Thursday, October 28, 2010

Just plain tired and why the WTC is sucking the life out of triathlon...

Kind of a long post title today. I'm in that kinda "cranky" mood anyway so screw it. Didn't sleep much last night so I guess I'm gettin' my 2 year old on right now. Training was tough today (from a 'getting up for it' standpoint) and compounded by the fact that I didn't have a car for the day. My old, but faithful Jeep is in the shop with some heat gauge issues. Not sure exactly what it is, but hopefully it can get sorted. You never realize how out of whack things can get when you don't have the convience of a car until you no longer have it. Sure you can get by without it, but it just takes a bit more planning.

Anyway, training was training today and that is it. Nothing special. No big breakthroughs, just got it in and got it done.

On the otherhand, I'm absolutely shocked by what the WTC is doing with this Ironman Access crap. I mean, really? You're not making enough money already? You need to charge people more money just to charge them more money? After having an insider's view of how pros are treated this year, I'm fed up. It's not bad enough that you have a stranglehold on the people who actually make a LIVING off this sport, pimping them like two dollar hookers, but you have to further squeeze the wallets of the people who already pay thousands on a single race? Sure they'll say that race entries are "only" 600 bucks, but when you factor in the travel, hotels, and hundreds spent on overpriced M-dot wear at the expo, your total starts to easily hover around the 4 digit mark. Furthermore, I'm sure the WTC will say that Ironman Access is only an option and not mandatory. Don't let that fool you. You put a brand new carbon fiber bike in front of any age grouper and tell them it's "just an option" and see what happens. Before you know it, you'll have a few thousand bucks in your pocket and they'll be riding off with a hunk of carbon between their legs. My point is that you're telling a bunch of type A, overachievers that they can have an advantage on the next guy (whether it's racing or getting into a race) and they'll bite straight away. The WTC knows this and they have choosen to exploit it.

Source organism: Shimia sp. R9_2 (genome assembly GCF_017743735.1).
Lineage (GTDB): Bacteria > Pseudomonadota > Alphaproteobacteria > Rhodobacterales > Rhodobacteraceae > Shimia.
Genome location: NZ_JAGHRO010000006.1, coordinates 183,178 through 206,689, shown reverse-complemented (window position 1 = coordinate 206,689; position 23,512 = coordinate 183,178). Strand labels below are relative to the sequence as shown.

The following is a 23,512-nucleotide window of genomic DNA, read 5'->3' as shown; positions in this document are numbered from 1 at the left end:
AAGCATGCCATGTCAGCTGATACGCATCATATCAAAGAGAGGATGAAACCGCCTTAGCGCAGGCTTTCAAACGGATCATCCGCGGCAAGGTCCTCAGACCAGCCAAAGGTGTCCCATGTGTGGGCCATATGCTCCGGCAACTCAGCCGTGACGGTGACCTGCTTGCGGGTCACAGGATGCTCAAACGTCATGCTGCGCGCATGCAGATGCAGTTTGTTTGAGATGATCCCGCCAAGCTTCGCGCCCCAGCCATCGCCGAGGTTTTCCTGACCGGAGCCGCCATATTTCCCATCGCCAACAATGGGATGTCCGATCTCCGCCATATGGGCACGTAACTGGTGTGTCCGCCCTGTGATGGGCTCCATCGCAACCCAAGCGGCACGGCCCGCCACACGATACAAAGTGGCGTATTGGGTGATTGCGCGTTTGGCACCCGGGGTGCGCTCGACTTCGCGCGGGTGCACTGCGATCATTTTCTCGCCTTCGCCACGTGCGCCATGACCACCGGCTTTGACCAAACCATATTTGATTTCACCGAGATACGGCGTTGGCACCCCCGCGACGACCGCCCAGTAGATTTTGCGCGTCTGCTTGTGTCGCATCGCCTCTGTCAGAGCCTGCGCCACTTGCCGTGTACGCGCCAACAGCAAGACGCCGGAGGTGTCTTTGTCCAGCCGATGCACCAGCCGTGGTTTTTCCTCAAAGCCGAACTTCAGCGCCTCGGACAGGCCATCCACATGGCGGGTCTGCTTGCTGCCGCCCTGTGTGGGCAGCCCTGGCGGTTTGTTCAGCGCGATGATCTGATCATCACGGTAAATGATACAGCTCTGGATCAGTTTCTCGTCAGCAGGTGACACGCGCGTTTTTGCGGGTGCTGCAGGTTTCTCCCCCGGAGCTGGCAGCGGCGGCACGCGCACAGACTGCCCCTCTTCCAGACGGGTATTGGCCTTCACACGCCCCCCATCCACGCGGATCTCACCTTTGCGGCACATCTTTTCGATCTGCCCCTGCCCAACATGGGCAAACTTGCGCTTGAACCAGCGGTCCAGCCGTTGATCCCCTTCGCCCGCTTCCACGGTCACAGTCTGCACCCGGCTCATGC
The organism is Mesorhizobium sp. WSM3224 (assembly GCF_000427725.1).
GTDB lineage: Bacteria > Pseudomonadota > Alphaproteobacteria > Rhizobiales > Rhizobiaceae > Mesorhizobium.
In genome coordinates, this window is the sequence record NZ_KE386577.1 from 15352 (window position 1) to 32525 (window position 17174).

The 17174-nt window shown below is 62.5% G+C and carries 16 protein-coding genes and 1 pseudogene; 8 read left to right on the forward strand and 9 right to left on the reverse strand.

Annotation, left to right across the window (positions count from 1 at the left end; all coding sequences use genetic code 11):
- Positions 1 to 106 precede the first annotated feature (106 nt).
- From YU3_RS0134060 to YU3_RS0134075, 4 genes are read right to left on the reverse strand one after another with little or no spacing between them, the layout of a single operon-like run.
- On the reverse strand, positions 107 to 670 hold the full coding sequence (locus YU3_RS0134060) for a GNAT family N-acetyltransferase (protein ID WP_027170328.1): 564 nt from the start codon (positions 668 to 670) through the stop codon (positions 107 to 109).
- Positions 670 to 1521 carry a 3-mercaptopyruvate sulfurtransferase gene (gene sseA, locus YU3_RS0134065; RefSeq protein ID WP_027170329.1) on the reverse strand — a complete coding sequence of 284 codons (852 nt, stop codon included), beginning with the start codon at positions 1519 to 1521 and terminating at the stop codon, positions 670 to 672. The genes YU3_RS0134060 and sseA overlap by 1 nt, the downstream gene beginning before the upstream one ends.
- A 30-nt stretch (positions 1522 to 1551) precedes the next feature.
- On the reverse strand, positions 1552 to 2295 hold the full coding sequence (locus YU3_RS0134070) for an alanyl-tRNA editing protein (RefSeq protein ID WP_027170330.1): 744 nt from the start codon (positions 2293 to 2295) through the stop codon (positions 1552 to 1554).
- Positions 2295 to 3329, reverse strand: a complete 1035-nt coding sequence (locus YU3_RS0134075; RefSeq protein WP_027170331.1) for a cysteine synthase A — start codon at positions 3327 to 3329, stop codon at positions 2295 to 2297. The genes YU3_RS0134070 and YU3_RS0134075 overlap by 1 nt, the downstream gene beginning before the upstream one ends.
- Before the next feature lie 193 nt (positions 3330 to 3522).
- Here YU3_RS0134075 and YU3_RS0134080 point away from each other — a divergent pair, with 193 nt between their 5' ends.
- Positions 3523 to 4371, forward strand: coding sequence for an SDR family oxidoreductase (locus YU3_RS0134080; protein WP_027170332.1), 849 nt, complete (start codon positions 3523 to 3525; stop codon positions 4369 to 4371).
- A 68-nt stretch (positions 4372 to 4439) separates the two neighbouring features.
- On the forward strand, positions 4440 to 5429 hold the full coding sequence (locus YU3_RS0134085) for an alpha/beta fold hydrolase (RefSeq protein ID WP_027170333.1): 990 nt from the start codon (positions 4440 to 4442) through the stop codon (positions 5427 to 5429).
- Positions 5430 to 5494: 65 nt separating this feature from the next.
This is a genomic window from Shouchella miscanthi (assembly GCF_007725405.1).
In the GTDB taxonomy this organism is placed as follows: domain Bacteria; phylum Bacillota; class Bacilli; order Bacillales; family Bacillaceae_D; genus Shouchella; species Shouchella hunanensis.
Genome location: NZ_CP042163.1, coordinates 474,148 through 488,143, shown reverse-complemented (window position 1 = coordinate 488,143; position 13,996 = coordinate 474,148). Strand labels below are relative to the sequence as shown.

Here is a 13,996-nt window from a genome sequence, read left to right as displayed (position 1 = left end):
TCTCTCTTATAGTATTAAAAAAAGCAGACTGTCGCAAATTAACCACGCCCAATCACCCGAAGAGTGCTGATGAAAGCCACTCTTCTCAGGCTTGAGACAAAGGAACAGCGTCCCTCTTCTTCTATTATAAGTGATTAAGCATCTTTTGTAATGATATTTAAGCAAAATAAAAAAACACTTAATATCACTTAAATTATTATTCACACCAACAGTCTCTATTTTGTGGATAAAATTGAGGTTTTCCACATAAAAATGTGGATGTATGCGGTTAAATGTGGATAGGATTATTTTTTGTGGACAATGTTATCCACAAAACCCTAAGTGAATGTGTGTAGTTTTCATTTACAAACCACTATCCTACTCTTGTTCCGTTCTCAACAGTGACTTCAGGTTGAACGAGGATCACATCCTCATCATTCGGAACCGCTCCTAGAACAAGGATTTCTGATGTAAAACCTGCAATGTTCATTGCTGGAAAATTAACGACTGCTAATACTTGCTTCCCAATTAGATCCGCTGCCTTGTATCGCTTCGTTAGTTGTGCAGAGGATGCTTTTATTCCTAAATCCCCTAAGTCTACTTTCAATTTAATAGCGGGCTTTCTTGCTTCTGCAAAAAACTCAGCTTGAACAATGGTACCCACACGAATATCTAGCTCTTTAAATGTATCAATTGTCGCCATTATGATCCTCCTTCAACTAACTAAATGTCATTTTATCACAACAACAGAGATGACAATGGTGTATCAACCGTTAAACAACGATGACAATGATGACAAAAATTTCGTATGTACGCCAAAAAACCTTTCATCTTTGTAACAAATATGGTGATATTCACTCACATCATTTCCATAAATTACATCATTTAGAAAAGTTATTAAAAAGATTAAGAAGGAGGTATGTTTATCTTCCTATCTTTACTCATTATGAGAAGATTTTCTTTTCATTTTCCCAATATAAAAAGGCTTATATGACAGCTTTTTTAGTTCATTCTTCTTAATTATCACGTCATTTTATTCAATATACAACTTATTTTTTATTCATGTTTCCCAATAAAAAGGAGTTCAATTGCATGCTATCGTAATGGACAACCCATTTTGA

In a lot of ways the WTC reminds me of the young kids I used to coach. They pushed the limits, looked at how you reacted, and then pushed some more when they realized they could get away with it. I have a feeling that this is just the beginning. To me, the true spirit of triathlon is being threatened by this behavior. Fortunately, series like Challenge and Rev3 will continue to get a strong following when people realize that Ironman isn't the end-all-be-all of long distance triathlon. I just hope that the smaller, more intimate races aren't swalled up by the machine. I haven't been in this sport for long, but from what I can see, the grassroots races are what it's all about. Keep them and you'll have racers for life. Cut them out, give someone a bad experience at a race that seems bigger then life (and more expensive then it as well), and you'll turn off more people than you can imagine before the starting gun sounds.

All of this is probably trivial as I'm sure numbers rule the game. When one person complains, the guy or gal right behind him is just as willing to lay down the cash and take their place in the machine that is WTC and Ironman. All I can say is that all this debate between WTC and the smaller organizations is like trying to be environmentally concious. All you can do is what you think is right and hope that you're making a difference. If enough people think the same way, the boat will lean that way and the course will be determined. Register for races with your heart and not with dollars in mind. An Ironman is made by distance, not by M-dot.

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